2. Nice to know that Sup. Wiener is so concerned about the safety of the City’s playgrounds. I’d like to take him on a tour of the Tenderloin playgrounds next, where there is not only graffiti and equipment damage, but drug use happening in and around the parks. When I did playground report cards for the SF Parks Alliance at 2 TL parks this year, I found drug paraphernalia, broken water pipes, warped flooring, hazardous play structures, and untended planted areas. We routinely report these issues to Rec & Park but they go on the back burner because of the neighborhood. A multi-million dollar playground in the hipster Mission? No one stands for damage there, not even a single dog invading the playspace.

    1. Allyson: perhaps you could contact YOUR supervisor (Jane Kim?) and have her ask the same question as Spvsr. Weiner at the next Mayor’s appearance at BOS about the parks in your area.

    2. Jane Kim is the Supervisior who covers the Tenderloin. Contact her and invite her on a tour.

    3. Talk to Jane Kim about that. She should be representing. At least you don’t have Chris Daly there anymore — his idea was to keep the Tenderloin crappy so it wouldn’t get too gentrified — remember when he was against planting trees there because then the neighborhood would get nicer? That’s the Progressive mentality, and it seems to spill over to the playgrounds.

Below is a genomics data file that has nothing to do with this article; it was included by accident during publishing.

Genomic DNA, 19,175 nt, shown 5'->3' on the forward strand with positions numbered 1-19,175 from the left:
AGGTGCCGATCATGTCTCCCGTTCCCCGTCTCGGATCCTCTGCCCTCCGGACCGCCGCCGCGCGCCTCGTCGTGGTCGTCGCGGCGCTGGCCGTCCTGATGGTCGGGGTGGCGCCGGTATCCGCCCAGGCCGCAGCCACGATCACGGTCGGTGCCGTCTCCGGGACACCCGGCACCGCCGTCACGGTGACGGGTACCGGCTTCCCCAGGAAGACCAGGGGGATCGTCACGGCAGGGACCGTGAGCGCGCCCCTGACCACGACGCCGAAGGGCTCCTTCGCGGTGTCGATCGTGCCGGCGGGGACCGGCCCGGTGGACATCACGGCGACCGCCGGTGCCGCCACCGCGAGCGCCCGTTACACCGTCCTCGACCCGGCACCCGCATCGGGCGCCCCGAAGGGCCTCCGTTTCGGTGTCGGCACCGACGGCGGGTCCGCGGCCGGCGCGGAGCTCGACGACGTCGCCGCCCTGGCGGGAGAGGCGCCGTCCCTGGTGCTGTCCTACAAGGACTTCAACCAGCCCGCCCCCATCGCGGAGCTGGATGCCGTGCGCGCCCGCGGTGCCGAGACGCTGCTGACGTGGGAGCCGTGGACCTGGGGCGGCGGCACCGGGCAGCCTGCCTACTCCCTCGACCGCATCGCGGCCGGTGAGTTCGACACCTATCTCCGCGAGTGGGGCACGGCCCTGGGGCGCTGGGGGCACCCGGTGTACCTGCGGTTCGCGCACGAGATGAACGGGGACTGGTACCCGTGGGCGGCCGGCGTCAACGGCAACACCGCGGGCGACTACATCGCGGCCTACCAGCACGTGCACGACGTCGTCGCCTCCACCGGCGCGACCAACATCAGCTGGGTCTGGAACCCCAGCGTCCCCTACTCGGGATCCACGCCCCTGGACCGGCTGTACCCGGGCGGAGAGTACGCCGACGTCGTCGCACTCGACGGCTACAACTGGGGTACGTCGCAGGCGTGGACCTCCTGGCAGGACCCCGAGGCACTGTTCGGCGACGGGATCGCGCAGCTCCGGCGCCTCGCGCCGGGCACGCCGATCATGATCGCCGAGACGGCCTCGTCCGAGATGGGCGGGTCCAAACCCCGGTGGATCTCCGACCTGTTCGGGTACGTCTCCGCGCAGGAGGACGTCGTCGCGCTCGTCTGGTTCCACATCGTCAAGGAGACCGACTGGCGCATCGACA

3. I’d bet that the same thing is happening with park vandalism as is happening with street garbage dumping, that the relevant city employees are loathe to report the crimes because these crimes make work for them to do and they don’t want to risk losing their jobs for lack of work.

  4. I went to park planning meetings and asked what steps were going to be taken to prevent the inevitable attempts at vandalism in Dolores Playground. I was met with a pretty universal willful ignorance about it; a “let’s just hope it doesn’t happen” or “whaddaya gonna do?” mentality.
    I dunno – closing the park at night? Inward facing motion-triggered lights/cameras? A security guard? Seems like we could have a park patrol at night and it would be cheaper than the cost of dealing with vandalism.

  5. SF is a city of almost a million people. Crime and vandalism are bound to happen with such a high population. Maybe hiring a few security guards at night to patrol the cities most used and popular parks is a good idea. Definetly a lot cheaper then the 20 million we spend a year cleaning up graffitti. Even one security guard at Mission Dolores at night is bound to detere crime and graffitti and could actually help catch and arrest some of these taggers.

  6. I think SFPD has the answer. The latest all-night Dolores Park twist is for the police to sit in their cars and yell at people through their amplified speakers from inside their cars if they see a shadow in the park. Megaphones blasting after midnight so we all can hear (except for the people allowing this, who can afford elsewhere). How much are they paid? For what? Now they are inhibited to get out of their cars and do their jobs? Add that to the continuous bleeped sirens and skidding wheels all night. Bravo. What an accomplishment.

Leave a comment

Your email address will not be published. Required fields are marked *